In this Information Age, legal outsourcing is not just limited to back-office paralegal tasks, word processing; instead, with more substantive issues such as patent applications and electronic discovery. It involves many tasks conventionally done by U.S. lawyers for substantially higher prices now. A foreign or a remote lawyer can perform the same functions as U.S. lawyers and are willing to work for a fraction of the cost.
Besides, and perhaps more important than outsourcing legal work to foreign companies, it also raises a host of ethical and professional conduct issues. These employees are not licensed to practice law in the United States, which means the Rules of Professional Conduct do not bound them. Moreover, the American Bar Association doesn’t provide any formal guidance for such professional relationships.
The legal profession may have become progressively more commercial and automated. However, an attorney still has a fiduciary relationship with her client that goes beyond the mere “business” of practicing law. Law firms should proceed with carefulness when picking a particular outsourcing structure/relationship. Usually, the root cause of many ethical problems is miscommunication; accordingly, Law firms should remain exceedingly and properly informed when choosing an outsourcing company and throughout the outsourcing process. Firms or attorneys should keep communication and control over the outsourced work. Although maintaining both elements may be difficult given the obvious distance and cultural barriers to many outsourcing companies abroad, law firms/attorneys should still endeavor to maintain as much communication and control as viably possible.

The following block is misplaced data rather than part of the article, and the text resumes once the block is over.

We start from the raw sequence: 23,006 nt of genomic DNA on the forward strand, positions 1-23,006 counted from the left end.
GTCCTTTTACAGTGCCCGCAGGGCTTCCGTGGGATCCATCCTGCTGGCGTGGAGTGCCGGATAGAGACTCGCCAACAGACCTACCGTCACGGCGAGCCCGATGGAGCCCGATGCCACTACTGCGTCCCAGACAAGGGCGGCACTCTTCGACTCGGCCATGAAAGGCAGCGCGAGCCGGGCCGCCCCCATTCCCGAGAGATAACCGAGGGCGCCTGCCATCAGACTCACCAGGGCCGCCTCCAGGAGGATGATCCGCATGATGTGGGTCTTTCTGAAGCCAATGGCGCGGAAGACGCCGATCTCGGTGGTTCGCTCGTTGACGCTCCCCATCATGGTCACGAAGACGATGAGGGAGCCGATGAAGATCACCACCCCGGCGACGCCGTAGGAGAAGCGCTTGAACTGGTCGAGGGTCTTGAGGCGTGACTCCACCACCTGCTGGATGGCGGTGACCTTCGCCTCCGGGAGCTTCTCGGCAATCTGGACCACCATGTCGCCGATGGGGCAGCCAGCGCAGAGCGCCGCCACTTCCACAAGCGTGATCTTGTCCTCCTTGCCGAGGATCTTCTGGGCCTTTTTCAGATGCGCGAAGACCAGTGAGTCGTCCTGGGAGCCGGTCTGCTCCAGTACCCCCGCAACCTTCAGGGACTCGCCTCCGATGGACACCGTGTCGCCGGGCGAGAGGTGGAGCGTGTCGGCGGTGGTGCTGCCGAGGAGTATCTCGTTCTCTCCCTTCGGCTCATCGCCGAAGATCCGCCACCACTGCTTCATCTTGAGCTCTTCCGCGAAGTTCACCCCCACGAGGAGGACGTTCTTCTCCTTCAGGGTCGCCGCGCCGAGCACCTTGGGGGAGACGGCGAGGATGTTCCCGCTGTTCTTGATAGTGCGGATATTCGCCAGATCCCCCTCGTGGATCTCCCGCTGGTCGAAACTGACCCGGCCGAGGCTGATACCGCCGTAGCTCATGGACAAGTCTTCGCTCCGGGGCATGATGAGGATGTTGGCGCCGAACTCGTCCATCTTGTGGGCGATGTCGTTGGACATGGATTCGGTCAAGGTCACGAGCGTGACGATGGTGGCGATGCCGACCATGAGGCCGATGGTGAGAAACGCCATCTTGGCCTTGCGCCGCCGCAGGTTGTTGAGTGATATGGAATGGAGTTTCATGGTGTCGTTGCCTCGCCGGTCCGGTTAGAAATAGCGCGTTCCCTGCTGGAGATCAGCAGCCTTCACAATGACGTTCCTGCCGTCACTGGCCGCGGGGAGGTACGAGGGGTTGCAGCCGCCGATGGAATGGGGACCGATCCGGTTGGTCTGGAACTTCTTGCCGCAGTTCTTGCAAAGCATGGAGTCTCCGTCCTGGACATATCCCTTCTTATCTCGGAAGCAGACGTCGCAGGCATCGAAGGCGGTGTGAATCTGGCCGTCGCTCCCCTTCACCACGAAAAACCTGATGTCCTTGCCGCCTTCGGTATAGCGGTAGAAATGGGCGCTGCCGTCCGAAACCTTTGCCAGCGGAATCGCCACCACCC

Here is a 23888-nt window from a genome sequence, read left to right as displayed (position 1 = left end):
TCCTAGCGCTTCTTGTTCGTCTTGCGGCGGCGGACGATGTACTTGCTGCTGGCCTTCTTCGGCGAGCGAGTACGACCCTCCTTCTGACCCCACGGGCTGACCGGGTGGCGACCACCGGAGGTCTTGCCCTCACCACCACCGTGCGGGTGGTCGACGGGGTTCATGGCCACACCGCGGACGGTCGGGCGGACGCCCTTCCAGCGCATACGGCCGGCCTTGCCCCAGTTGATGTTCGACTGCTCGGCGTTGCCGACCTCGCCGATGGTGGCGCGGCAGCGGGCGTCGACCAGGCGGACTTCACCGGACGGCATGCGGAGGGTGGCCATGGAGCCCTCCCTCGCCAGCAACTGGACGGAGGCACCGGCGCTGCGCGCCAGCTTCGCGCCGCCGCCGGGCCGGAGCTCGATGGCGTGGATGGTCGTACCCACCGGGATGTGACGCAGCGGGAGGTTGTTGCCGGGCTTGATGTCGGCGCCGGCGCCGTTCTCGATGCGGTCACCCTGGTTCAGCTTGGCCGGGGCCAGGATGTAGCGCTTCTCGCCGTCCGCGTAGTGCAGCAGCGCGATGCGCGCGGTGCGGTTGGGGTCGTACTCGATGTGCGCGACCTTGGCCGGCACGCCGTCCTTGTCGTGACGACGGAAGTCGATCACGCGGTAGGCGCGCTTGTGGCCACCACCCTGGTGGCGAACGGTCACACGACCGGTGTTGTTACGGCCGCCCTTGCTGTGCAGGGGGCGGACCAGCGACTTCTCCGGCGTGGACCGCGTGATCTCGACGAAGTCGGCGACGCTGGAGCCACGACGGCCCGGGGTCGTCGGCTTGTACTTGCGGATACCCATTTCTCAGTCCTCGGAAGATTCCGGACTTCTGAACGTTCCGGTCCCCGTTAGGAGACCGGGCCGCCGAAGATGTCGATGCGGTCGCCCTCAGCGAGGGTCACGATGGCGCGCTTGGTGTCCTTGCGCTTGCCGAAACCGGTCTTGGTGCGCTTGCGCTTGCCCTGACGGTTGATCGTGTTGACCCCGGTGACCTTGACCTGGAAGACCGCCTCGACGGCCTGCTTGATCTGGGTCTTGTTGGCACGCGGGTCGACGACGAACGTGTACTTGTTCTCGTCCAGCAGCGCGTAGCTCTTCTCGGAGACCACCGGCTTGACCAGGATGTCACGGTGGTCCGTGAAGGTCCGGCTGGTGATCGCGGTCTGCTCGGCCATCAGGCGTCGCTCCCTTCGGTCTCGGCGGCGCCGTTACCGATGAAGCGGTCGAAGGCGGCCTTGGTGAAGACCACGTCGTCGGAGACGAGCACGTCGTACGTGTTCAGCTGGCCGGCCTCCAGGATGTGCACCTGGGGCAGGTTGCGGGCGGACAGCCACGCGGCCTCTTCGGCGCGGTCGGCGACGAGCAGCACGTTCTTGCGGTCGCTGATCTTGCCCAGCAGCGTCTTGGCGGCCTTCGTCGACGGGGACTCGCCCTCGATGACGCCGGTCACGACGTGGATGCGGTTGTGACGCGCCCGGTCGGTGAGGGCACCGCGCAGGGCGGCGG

An outsourcing firm or lawyer must identify and minimize the risk that any outside service provider divulges any confidential information to adverse parties or any party not entitled to access. That’s why written confidentiality agreements are, therefore, strongly advisable in outsourcing relationships.
When selecting to outsource, local counsel should carefully examine the proposed provider. Issues that counsel should address before engaging a service provider should include, for example, the skill and experience level of the staff utilized by the outsourcing firms to perform the task, measures, and precautions taken by the service provider to ensure your confidentiality, and seek references from reliable sources.
Also, please refer to this article from ABA(American Bar Association) on tips to avoid ethical violations while outsourcing.
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